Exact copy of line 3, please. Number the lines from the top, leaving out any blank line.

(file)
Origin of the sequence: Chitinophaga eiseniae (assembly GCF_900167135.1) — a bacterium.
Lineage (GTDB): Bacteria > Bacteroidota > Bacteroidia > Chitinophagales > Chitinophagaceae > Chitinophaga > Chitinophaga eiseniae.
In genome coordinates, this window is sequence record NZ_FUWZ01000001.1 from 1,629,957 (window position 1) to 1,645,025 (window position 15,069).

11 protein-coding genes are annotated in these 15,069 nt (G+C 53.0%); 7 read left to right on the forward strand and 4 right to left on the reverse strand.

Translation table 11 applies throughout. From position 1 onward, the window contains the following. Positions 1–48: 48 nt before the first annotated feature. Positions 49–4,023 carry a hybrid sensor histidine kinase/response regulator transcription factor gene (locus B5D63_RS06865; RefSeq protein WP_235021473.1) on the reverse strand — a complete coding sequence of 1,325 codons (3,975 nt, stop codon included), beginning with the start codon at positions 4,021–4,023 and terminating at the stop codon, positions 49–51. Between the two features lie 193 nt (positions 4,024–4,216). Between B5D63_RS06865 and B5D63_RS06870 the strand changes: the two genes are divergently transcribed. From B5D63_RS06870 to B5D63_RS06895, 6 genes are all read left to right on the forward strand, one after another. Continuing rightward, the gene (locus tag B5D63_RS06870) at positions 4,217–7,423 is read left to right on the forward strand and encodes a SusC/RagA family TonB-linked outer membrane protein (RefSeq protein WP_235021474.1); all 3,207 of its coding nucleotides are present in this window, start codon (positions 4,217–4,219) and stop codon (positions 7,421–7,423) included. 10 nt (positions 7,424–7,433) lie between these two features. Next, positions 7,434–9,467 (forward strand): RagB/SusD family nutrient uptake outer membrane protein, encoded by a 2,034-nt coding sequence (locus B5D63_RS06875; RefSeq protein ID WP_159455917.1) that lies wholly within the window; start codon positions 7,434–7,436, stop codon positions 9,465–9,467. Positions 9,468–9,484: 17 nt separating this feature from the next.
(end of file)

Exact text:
In genome coordinates, this window is sequence record NZ_FUWZ01000001.1 from 1,629,957 (window position 1) to 1,645,025 (window position 15,069).